The History of Hawai‘i From Our Files: 4 Ordinary People Doing Extraordinary Things

HONOLULU Magazine emerged from predecessor “Paradise of the Pacific,” which began in 1888, fulfilling a commission by King Kalākaua. That makes this the oldest continuously published magazine west of the Mississippi with an enviable archive worth diving into each month. Here’s a look back at 2001.


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Our city is full of ordinary people doing extraordinary things. In 2001, HONOLULU told the story of four heroes who went above and beyond, battling their own personal struggles to provide hope and help for their communities, neighbors and people they treasure.


A teacher, her students and a photo book helped raise enough money to keep Our Lady of Perpetual Help in ‘Ewa Beach from closing. Shelly Mecum, a published author as well as educator, worked with keiki, their families and community members who contributed 4,000 snapshots spotlighting God’s grace and presence throughout the island: palm trees, koi ponds, beach shores and, surprisingly, the Hard Rock Café.


She found an agent, and discovered that boxes full of material wouldn’t do. “To my horror, I realized I actually had to write a book,” she tells HONOLULU. She sat down, selected the 200 best photos and pulled excerpts from kids’ journals. “By the time she had three of 15 chapters completed, she had a six-figure advance from Harper Collins,” writes HONOLULU. “The school gets 70 percent of the profits, Mecum’s agent gets 15 percent. And Mecum herself—‘I figured I was God’s agent’—gets 15 percent, having quit her job to see the project to fruition.”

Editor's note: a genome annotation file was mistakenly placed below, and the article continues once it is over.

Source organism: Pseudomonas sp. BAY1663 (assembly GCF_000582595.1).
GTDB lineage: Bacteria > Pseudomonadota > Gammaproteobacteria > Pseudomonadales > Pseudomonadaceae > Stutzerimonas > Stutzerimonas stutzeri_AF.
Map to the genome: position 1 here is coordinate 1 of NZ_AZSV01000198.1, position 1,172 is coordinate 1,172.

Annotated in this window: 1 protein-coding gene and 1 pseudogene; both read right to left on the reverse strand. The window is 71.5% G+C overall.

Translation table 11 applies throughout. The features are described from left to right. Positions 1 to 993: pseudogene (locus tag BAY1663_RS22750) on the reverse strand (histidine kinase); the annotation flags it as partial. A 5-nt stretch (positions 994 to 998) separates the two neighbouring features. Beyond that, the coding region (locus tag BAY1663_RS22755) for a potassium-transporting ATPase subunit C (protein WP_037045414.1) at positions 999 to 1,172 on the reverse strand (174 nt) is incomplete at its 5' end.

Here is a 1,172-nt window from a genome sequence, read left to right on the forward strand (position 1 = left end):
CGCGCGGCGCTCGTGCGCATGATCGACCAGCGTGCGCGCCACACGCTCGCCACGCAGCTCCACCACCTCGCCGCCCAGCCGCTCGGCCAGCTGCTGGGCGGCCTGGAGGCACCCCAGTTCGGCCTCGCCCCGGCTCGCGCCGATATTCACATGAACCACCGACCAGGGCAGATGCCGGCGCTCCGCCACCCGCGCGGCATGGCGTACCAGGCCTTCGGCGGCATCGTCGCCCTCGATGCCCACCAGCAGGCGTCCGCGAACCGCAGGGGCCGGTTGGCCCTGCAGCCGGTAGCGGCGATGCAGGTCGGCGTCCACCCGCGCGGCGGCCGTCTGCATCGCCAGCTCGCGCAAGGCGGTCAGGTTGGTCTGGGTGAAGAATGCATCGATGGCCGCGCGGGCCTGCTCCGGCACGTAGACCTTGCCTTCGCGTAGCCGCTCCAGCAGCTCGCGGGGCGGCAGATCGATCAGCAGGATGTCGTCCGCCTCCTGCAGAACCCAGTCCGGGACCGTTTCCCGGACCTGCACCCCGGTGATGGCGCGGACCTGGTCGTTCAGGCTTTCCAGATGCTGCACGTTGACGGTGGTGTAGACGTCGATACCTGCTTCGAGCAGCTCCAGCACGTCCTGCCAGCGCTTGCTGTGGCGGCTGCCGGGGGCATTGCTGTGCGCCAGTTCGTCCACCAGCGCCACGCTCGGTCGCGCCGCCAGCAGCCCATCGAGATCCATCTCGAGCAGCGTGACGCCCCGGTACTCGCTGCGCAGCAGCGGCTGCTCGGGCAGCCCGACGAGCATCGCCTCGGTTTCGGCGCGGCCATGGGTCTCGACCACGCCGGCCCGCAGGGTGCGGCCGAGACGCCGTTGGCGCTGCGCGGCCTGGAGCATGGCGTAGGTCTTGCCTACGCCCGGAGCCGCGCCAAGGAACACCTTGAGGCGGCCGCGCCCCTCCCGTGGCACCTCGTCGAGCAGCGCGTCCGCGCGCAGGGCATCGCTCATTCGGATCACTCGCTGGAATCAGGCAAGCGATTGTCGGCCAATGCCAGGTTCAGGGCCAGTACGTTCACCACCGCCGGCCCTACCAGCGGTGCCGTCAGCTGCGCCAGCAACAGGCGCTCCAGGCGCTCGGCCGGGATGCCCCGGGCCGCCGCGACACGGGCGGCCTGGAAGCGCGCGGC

SEE ALSO: Heart of Honolulu: HONOLULU Magazine Staff and Readers Show Aloha for Small Acts of Kindness


The book, God’s Photo Album: How We Looked for God and Saved Our School received praise from highly accomplished authors including Richard Carlson (Don’t Sweat the Small Stuff) and Spencer Johnson (Who Moved My Cheese?). As inspiring as it was to the literary world, it had even more impact on those who put it together.


In the HONOLULU article, Mecum says: “You know what’s wonderful? The kids don’t think this is a miracle. They think anything’s possible, that there are no limits to what you can accomplish.”


SEE ALSO: Heart of Honolulu: A Young Hometown Hero Helps Waimea Farmers


The school remained open until 2020 when administrators closed it, citing a combination of dropping enrollment and financial difficulties because of COVID-19. You can still buy the book on



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Learn more about the evolution of covers in HONOLULU Magazine and Paradise of the Pacific: 125 Years of Covers, available at



Find more photos from Honolulu’s past every Thursday on Instagram @honolulumag.